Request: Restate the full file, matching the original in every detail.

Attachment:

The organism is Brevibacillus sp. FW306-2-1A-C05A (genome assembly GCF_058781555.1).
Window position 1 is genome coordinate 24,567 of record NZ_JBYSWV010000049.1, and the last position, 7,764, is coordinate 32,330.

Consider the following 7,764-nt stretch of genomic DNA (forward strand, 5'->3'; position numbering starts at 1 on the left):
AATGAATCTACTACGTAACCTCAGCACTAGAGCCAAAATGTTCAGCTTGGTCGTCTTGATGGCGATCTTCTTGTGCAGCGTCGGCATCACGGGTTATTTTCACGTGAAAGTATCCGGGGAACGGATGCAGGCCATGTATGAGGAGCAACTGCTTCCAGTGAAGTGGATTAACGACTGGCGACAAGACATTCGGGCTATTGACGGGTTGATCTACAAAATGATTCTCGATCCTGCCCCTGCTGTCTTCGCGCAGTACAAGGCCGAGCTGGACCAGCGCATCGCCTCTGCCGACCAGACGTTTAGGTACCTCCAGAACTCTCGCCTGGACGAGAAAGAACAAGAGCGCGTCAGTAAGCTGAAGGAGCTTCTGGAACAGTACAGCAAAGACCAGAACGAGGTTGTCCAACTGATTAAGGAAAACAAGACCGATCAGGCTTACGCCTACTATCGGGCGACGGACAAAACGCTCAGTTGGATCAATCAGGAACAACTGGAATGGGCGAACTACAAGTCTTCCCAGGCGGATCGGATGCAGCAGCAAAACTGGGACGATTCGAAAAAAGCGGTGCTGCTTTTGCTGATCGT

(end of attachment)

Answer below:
The organism is Brevibacillus sp. FW306-2-1A-C05A (genome assembly GCF_058781555.1).
Window position 1 is genome coordinate 24,567 of record NZ_JBYSWV010000049.1, and the last position, 7,764, is coordinate 32,330.

Consider the following 7,764-nt stretch of genomic DNA (forward strand, 5'->3'; position numbering starts at 1 on the left):
AATGAATCTACTACGTAACCTCAGCACTAGAGCCAAAATGTTCAGCTTGGTCGTCTTGATGGCGATCTTCTTGTGCAGCGTCGGCATCACGGGTTATTTTCACGTGAAAGTATCCGGGGAACGGATGCAGGCCATGTATGAGGAGCAACTGCTTCCAGTGAAGTGGATTAACGACTGGCGACAAGACATTCGGGCTATTGACGGGTTGATCTACAAAATGATTCTCGATCCTGCCCCTGCTGTCTTCGCGCAGTACAAGGCCGAGCTGGACCAGCGCATCGCCTCTGCCGACCAGACGTTTAGGTACCTCCAGAACTCTCGCCTGGACGAGAAAGAACAAGAGCGCGTCAGTAAGCTGAAGGAGCTTCTGGAACAGTACAGCAAAGACCAGAACGAGGTTGTCCAACTGATTAAGGAAAACAAGACCGATCAGGCTTACGCCTACTATCGGGCGACGGACAAAACGCTCAGTTGGATCAATCAGGAACAACTGGAATGGGCGAACTACAAGTCTTCCCAGGCGGATCGGATGCAGCAGCAAAACTGGGACGATTCGAAAAAAGCGGTGCTGCTTTTGCTGATCGT